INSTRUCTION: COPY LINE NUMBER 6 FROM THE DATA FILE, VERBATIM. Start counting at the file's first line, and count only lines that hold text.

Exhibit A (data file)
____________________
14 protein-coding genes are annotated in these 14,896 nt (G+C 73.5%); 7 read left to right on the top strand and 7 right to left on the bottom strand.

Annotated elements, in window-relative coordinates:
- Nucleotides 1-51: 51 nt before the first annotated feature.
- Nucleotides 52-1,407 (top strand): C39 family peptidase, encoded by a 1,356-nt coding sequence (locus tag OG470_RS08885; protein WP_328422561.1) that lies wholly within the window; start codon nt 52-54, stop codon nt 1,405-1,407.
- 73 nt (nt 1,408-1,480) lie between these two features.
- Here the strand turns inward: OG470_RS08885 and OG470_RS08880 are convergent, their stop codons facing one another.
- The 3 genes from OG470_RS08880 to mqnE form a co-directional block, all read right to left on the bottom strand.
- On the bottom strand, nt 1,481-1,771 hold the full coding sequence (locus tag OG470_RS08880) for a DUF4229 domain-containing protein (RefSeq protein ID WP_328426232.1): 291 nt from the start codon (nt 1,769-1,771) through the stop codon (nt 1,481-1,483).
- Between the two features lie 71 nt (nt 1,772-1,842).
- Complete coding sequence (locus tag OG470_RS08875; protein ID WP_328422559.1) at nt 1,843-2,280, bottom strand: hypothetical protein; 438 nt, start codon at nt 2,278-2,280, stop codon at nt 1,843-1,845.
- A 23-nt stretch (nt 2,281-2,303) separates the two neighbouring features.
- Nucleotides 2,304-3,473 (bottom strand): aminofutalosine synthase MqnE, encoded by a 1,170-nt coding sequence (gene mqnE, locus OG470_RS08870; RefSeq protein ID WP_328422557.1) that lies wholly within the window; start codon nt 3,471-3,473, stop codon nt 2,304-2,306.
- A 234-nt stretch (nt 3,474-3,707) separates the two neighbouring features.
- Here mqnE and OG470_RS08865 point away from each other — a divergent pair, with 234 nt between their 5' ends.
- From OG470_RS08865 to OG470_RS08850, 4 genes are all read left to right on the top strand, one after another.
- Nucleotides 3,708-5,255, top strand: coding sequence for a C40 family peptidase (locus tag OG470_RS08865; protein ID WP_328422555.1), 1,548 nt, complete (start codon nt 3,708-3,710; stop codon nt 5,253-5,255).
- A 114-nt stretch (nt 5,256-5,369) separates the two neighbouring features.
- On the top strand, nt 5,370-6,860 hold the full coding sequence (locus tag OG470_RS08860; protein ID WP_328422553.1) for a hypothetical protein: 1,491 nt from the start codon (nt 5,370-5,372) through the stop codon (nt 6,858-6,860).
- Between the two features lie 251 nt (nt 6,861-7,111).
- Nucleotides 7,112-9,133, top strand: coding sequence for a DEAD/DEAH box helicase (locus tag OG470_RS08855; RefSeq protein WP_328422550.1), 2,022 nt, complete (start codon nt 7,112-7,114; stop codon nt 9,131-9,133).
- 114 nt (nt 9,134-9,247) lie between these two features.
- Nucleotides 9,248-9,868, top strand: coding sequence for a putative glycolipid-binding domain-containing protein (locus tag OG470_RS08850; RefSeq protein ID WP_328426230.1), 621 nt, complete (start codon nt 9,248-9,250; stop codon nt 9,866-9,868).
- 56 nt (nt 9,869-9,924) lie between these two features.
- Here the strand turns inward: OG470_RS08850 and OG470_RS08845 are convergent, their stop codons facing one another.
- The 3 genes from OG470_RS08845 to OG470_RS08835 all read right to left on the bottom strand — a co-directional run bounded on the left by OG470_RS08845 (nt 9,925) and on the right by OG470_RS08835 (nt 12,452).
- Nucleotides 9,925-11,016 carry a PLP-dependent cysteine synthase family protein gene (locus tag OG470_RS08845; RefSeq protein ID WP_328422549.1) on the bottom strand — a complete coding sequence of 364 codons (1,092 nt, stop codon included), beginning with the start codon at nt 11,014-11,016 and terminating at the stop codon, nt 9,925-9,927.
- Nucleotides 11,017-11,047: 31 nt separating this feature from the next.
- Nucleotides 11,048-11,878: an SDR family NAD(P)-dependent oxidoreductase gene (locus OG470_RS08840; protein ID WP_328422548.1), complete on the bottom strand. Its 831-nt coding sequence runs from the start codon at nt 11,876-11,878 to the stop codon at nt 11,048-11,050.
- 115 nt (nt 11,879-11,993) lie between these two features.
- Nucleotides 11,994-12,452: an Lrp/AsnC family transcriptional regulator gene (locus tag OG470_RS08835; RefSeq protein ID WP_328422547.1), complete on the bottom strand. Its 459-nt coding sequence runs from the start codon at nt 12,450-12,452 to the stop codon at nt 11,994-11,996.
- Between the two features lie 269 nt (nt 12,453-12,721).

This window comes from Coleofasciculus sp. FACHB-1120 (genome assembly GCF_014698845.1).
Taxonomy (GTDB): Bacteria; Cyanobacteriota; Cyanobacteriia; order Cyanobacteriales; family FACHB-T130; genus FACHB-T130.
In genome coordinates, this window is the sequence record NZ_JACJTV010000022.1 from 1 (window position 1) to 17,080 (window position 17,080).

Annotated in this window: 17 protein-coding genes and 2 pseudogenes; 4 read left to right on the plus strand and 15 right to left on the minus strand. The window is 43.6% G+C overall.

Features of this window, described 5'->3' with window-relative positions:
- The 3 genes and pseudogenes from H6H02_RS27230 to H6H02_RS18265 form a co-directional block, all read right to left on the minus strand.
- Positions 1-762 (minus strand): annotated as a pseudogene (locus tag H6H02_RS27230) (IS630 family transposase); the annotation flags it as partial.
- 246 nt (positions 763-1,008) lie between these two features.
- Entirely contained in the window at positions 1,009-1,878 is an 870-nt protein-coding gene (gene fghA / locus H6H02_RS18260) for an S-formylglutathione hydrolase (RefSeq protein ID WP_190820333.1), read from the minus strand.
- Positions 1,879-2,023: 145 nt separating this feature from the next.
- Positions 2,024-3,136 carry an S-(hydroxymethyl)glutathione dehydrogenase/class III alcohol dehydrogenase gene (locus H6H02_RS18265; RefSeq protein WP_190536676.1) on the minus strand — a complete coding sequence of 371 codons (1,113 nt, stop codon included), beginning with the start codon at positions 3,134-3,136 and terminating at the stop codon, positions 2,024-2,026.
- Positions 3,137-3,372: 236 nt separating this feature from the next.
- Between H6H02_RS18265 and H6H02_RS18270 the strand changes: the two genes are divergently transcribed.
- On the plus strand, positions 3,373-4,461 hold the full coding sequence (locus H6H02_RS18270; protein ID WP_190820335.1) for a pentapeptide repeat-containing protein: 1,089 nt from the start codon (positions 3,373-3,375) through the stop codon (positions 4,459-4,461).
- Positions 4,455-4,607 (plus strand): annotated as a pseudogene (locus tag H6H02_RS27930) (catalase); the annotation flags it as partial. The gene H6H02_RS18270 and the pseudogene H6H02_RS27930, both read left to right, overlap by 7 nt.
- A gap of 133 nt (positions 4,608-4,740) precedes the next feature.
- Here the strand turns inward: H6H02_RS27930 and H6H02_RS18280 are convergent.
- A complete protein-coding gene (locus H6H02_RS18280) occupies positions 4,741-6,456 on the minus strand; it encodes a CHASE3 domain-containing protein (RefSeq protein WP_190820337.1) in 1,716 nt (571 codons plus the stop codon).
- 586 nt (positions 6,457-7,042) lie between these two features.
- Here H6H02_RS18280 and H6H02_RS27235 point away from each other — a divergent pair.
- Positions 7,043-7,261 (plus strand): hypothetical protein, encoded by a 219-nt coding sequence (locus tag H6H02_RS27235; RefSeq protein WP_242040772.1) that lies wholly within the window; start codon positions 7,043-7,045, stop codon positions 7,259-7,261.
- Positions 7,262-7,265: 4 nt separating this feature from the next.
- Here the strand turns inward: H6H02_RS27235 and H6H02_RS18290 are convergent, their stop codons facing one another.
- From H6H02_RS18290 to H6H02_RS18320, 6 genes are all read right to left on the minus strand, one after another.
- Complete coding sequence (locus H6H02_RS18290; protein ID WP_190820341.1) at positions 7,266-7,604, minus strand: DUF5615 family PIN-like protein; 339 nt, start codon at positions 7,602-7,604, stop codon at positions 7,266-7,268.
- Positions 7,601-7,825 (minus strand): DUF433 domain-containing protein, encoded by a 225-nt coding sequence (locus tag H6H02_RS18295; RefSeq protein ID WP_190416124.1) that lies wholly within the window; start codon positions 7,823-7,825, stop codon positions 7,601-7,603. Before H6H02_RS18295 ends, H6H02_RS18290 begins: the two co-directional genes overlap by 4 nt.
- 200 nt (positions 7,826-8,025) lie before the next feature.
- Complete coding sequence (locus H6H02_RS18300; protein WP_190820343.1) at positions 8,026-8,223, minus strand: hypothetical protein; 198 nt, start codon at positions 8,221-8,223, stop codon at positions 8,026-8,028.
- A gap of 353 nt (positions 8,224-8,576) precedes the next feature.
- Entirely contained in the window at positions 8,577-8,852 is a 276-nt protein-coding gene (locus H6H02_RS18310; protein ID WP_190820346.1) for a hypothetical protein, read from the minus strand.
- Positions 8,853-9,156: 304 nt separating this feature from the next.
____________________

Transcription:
- Here the strand turns inward: OG470_RS08885 and OG470_RS08880 are convergent, their stop codons facing one another.